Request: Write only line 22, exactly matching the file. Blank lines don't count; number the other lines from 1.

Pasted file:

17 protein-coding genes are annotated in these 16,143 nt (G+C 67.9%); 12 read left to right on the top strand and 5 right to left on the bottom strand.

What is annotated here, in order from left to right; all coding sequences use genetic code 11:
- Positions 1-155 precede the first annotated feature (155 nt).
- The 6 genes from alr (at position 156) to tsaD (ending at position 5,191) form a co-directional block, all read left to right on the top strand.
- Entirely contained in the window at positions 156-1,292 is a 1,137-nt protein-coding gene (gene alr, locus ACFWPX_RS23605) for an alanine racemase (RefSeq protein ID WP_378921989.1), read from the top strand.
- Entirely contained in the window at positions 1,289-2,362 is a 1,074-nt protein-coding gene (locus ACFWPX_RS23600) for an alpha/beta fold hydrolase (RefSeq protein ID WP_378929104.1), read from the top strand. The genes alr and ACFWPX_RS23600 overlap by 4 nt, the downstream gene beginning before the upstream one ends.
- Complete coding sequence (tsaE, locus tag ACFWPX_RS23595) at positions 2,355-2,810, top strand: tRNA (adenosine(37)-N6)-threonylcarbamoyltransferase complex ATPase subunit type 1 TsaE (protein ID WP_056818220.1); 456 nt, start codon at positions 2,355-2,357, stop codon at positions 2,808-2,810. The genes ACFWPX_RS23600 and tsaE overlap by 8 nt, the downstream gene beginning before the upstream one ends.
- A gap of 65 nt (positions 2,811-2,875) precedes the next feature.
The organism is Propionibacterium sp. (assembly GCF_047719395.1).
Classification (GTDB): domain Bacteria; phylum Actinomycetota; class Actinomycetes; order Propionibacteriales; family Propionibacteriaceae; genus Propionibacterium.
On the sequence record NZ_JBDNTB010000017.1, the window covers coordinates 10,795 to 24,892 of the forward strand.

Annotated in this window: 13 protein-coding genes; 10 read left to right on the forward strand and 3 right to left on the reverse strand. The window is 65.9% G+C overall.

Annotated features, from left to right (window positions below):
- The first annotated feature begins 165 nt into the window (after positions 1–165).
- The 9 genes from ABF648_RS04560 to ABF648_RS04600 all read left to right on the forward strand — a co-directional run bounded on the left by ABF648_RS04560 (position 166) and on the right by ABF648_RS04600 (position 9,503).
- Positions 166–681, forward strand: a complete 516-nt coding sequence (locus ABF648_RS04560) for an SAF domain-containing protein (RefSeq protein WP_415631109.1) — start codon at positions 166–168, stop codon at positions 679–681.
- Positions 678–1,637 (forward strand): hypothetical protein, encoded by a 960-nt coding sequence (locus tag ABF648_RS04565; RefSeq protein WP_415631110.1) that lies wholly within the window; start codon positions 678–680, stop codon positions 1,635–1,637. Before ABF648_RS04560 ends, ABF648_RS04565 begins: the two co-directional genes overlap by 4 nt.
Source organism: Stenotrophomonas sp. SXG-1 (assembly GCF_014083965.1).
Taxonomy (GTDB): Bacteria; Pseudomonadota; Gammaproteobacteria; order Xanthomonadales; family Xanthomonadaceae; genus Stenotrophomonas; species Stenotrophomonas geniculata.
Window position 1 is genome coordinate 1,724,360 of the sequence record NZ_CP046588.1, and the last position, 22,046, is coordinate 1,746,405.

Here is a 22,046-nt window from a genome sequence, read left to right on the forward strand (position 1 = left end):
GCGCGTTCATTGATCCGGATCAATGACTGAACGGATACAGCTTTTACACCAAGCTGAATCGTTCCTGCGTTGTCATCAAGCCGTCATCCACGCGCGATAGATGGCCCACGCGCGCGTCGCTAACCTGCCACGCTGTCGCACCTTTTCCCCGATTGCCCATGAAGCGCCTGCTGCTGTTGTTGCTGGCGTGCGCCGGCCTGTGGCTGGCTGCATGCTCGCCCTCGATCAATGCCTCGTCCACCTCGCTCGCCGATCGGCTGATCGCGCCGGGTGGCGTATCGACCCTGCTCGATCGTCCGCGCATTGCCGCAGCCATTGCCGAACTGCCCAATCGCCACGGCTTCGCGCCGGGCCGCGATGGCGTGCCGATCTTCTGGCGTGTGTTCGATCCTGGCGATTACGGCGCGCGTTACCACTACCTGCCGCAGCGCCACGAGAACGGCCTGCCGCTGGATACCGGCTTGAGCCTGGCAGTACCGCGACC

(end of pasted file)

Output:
GCGCGTTCATTGATCCGGATCAATGACTGAACGGATACAGCTTTTACACCAAGCTGAATCGTTCCTGCGTTGTCATCAAGCCGTCATCCACGCGCGATAGATGGCCCACGCGCGCGTCGCTAACCTGCCACGCTGTCGCACCTTTTCCCCGATTGCCCATGAAGCGCCTGCTGCTGTTGTTGCTGGCGTGCGCCGGCCTGTGGCTGGCTGCATGCTCGCCCTCGATCAATGCCTCGTCCACCTCGCTCGCCGATCGGCTGATCGCGCCGGGTGGCGTATCGACCCTGCTCGATCGTCCGCGCATTGCCGCAGCCATTGCCGAACTGCCCAATCGCCACGGCTTCGCGCCGGGCCGCGATGGCGTGCCGATCTTCTGGCGTGTGTTCGATCCTGGCGATTACGGCGCGCGTTACCACTACCTGCCGCAGCGCCACGAGAACGGCCTGCCGCTGGATACCGGCTTGAGCCTGGCAGTACCGCGACC